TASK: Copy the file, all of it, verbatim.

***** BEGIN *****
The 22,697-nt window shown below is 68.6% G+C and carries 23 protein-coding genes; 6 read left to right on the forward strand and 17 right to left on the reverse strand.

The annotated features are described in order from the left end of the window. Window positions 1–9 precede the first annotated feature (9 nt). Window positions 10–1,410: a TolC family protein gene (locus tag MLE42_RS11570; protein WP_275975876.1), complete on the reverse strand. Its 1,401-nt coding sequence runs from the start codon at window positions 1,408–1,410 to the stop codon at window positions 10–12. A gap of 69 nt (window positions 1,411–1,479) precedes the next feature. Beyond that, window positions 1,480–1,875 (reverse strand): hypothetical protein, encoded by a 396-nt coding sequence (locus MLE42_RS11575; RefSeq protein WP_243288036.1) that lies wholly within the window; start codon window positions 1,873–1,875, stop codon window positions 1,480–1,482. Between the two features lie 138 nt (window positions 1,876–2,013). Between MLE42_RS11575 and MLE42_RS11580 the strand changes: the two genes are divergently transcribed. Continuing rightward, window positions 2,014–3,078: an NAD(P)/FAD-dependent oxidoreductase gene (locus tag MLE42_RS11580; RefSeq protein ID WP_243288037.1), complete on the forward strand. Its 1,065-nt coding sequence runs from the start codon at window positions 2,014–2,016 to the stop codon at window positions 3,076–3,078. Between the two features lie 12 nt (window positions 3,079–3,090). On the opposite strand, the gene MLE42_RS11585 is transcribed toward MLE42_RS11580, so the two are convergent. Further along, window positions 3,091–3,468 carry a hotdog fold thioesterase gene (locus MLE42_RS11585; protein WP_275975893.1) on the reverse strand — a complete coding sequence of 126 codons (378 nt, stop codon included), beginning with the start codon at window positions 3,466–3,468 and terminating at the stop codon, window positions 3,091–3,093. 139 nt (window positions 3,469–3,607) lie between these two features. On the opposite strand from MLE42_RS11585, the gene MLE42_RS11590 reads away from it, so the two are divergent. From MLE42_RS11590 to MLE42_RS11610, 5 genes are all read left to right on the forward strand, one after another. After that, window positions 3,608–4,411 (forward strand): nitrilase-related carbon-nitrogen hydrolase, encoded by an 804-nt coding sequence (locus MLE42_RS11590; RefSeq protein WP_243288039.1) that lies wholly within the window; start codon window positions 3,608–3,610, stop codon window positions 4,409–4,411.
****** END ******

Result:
The 22,697-nt window shown below is 68.6% G+C and carries 23 protein-coding genes; 6 read left to right on the forward strand and 17 right to left on the reverse strand.

The annotated features are described in order from the left end of the window. Window positions 1–9 precede the first annotated feature (9 nt). Window positions 10–1,410: a TolC family protein gene (locus tag MLE42_RS11570; protein WP_275975876.1), complete on the reverse strand. Its 1,401-nt coding sequence runs from the start codon at window positions 1,408–1,410 to the stop codon at window positions 10–12. A gap of 69 nt (window positions 1,411–1,479) precedes the next feature. Beyond that, window positions 1,480–1,875 (reverse strand): hypothetical protein, encoded by a 396-nt coding sequence (locus MLE42_RS11575; RefSeq protein WP_243288036.1) that lies wholly within the window; start codon window positions 1,873–1,875, stop codon window positions 1,480–1,482. Between the two features lie 138 nt (window positions 1,876–2,013). Between MLE42_RS11575 and MLE42_RS11580 the strand changes: the two genes are divergently transcribed. Continuing rightward, window positions 2,014–3,078: an NAD(P)/FAD-dependent oxidoreductase gene (locus tag MLE42_RS11580; RefSeq protein ID WP_243288037.1), complete on the forward strand. Its 1,065-nt coding sequence runs from the start codon at window positions 2,014–2,016 to the stop codon at window positions 3,076–3,078. Between the two features lie 12 nt (window positions 3,079–3,090). On the opposite strand, the gene MLE42_RS11585 is transcribed toward MLE42_RS11580, so the two are convergent. Further along, window positions 3,091–3,468 carry a hotdog fold thioesterase gene (locus MLE42_RS11585; protein WP_275975893.1) on the reverse strand — a complete coding sequence of 126 codons (378 nt, stop codon included), beginning with the start codon at window positions 3,466–3,468 and terminating at the stop codon, window positions 3,091–3,093. 139 nt (window positions 3,469–3,607) lie between these two features. On the opposite strand from MLE42_RS11585, the gene MLE42_RS11590 reads away from it, so the two are divergent. From MLE42_RS11590 to MLE42_RS11610, 5 genes are all read left to right on the forward strand, one after another. After that, window positions 3,608–4,411 (forward strand): nitrilase-related carbon-nitrogen hydrolase, encoded by an 804-nt coding sequence (locus MLE42_RS11590; RefSeq protein WP_243288039.1) that lies wholly within the window; start codon window positions 3,608–3,610, stop codon window positions 4,409–4,411.